I then learned that “egoboo” was short for “ego boost.”  This, as one hard-working fan explained to me, is the only currency that the largely volunteer organizers receive for their hard labor.  She went on to say that egoboo (or the lack thereof, or someone stealing someone else’s) was the main reason for nasty feuds among fans.

ALAN: Smofs get lots of egoboo. I suspect that’s generally why they do it.

JANE: There was even a term for those who left fandom – gafiate – which was a semi-acronym for “getting away from it all.”  It’s still in use, at least among older fans.  When I was Guest of Honor at MileHiCon in October, I asked after a Colorado fan who always used to come to Bubonicon.  The response was, “Oh, I still see him every week, but he’s more or less gafiated.”

ALAN: And don’t forget fiawol (fandom is a way of life), a lovely word used to describe the meta-fans whose original interest in SF/F now takes second place to their fanac. The sneering response, of course, is usually fijagh – fandom is just a god-damned hobby.

JANE: Wow!  I’d never heard “fijagh.”  Arguments in acronyms.

We’ve been talking about Fandom as if it’s a monolith but, while it started that way, it’s fragmented.  Maybe next time we can talk about some of the sub-fandoms and the way they have transformed conventions.

It’s Never Too Late

December 27, 2017

A belated Merry Christmas to you all…  We’re back from spending the holiday in Arizona with my mom, aunt, and a plethora of cousins.

Cookie-Press Butter Cookies

Before Christmas – when I mentioned that I was trying a new (to me) butter cookie recipe – some folks asked whether, if it worked out, would I share the recipe.  It did and I will.

Sure, it’s after Christmas, but is there ever a wrong time of year for butter cookies?  These cookies are shaped using a cookie press.  Mine (a Wilton Preferred Press cookie press) includes disks for hearts, flowers, a pumpkin, and what I’m pretty sure is a Thanksgiving turkey.  If that isn’t a hint that it’s never too late to make butter cookies, then I don’t know what is.

One of the difficulties of cookie press cookies is that if the dough is too soft, the cookies will not hold their shape, and the dough will come out of the press in lumps and gobs.  For this reason, many cookie press recipes are heavy on flour and, consequently, taste like solidified library paste.  Therefore, the dough is often colored with food coloring, maybe so you’ll ignore the lack of flavor.

This recipe works best if you allow time for it to firm up for the fifteen to twenty minutes that puts it in the Goldilocks Zone of neither too warm (soft and sticky) or too cold (hard as a rock and certain to break your press).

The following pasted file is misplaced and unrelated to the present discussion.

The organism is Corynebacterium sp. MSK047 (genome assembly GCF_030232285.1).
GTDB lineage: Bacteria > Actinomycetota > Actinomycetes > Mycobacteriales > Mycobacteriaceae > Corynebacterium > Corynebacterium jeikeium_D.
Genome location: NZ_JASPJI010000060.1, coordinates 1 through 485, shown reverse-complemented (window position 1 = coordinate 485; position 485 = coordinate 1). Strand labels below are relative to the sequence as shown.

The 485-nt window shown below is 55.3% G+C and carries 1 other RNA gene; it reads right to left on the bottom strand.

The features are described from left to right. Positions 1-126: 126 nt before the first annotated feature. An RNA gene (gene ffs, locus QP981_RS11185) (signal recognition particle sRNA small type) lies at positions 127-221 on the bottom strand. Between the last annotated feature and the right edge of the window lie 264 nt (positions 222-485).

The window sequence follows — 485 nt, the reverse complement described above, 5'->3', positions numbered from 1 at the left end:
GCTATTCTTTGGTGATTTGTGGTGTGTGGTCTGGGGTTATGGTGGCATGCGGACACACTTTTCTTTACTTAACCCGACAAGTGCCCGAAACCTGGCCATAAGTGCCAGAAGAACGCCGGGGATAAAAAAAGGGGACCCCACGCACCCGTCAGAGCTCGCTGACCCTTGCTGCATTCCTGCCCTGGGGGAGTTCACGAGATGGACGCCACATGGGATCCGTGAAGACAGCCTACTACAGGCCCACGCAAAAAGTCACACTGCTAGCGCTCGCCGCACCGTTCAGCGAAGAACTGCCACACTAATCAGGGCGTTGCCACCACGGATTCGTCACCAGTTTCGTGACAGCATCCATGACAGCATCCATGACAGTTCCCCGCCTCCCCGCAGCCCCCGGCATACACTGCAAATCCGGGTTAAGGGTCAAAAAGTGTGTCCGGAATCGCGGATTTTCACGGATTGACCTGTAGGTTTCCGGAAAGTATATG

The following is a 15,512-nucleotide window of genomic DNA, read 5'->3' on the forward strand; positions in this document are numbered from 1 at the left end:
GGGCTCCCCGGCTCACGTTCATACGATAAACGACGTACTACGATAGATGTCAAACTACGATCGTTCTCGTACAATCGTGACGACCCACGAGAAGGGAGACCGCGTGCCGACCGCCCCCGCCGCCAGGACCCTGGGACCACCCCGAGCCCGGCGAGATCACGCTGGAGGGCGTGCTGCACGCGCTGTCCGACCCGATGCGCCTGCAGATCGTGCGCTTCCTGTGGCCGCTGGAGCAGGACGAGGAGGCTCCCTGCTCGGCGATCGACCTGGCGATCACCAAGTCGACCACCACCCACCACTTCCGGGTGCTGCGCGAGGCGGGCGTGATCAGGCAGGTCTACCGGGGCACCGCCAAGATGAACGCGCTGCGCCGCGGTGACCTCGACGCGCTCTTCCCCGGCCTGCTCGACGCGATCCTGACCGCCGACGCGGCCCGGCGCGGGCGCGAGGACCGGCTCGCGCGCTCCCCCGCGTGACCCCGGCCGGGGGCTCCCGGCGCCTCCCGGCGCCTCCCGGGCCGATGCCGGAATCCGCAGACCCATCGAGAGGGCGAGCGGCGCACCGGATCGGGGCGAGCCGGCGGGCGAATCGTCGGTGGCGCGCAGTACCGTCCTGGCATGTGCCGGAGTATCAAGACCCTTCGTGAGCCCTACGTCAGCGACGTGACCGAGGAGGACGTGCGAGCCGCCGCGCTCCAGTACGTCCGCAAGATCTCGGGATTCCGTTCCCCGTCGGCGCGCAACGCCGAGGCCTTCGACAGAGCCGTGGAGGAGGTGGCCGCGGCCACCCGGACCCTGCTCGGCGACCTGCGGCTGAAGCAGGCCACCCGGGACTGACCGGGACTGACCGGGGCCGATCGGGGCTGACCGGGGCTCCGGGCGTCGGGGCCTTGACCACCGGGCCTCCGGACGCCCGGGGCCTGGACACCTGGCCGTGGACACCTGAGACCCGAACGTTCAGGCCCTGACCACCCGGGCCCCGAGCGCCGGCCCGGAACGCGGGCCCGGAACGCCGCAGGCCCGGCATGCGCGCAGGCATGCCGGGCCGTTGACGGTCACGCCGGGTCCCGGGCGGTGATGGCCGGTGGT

The following recipe is adapted from an article published in The Washington Post, December 4, 2002.  Yes.  That’s the right date.  It took me over a decade to get around to trying these.  The author is Elinor Klivan, whose book Fearless Baking was a new release at that time.

Now, without further chatter…  Cookie-Press Butter Cookies:

2 sticks unsalted butter at room temperature.

2/3 cup sugar

1/4 teaspoon salt (Note from Jane: If you use salted butter, just skip this salt)

2 large egg yolks

2 tsp vanilla extract

Colored sugar for decorating (optional)  (Note from Jane: Go light on this to accent the cookies, not cover the details.)

Beat together butter, sugar, and salt until blended and smooth.  (I use an electric mixer, but this should be doable by hand as well.)

Blend in egg yolks and vanilla.  Gradually add the flour until dough is evenly mixed.   Don’t worry!  The completed dough should be slightly sticky.  Chill dough as noted above.

Preheat oven to 350. (If you’re going to chill the dough, then shape the cookies, time your oven heating accordingly!  Why waste energy?)

Get out cookie sheets.  Note: DO NOT grease, or cookies will not adhere to the surface when extruded from the cookie press.  Select your disk of choice.  Pack dough into cookie press, following instructions for your press.   Follow cookie press directions to shape cookies.

Sprinkle colored sugar on before baking.  (Note from Jane: My experience is that with shapes that have a holes in them, like the wreath, you end up with as much sugar on the cookie sheet as on the cookie, so I didn’t add ornamental sugar to those.)

Let cool, then enjoy!

FF: Visions of Sugarplums

December 22, 2017

Guess what?  Reading recipes is fun.  I took a book of cookie recipes to bed with me and dreamed of baking.  Does that qualify as “visions of sugarplums?”  In this case, visions of hermits.  I may have found a new favorite non-chocolate cookie.

Ziggy Reads The Long Sunset

For those of you just discovering this part of my blog, the Friday Fragments lists what I’ve read over the past week.  Most of the time I don’t include details of either short fiction (unless part of a book-length collection) or magazines.

The Fragments are not meant to be a recommendation list.  If you’re interested in a not-at-all-inclusive recommendation list, you can look on my website under Neat Stuff.

Once again, this is not a book review column.  It’s just a list with, maybe, a bit of description or a few opinions tossed in.

Recently Completed:

The Secret Adversary by Agatha Christie.  Audiobooks.  Also two of her rediscovered short stories.

In Progress:

The Long Sunset by Jack McDevitt.  Advanced review copy of the April 2018 release.